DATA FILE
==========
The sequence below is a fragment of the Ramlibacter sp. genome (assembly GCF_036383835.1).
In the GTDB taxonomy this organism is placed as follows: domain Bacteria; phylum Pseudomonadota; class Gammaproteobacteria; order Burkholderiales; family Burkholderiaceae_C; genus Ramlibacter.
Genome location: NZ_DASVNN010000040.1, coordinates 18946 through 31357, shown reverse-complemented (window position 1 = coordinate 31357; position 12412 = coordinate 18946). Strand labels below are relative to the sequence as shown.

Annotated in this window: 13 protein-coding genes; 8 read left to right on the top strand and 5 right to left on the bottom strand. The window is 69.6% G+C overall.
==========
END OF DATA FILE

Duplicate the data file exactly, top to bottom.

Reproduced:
The sequence below is a fragment of the Ramlibacter sp. genome (assembly GCF_036383835.1).
In the GTDB taxonomy this organism is placed as follows: domain Bacteria; phylum Pseudomonadota; class Gammaproteobacteria; order Burkholderiales; family Burkholderiaceae_C; genus Ramlibacter.
Genome location: NZ_DASVNN010000040.1, coordinates 18946 through 31357, shown reverse-complemented (window position 1 = coordinate 31357; position 12412 = coordinate 18946). Strand labels below are relative to the sequence as shown.

Annotated in this window: 13 protein-coding genes; 8 read left to right on the top strand and 5 right to left on the bottom strand. The window is 69.6% G+C overall.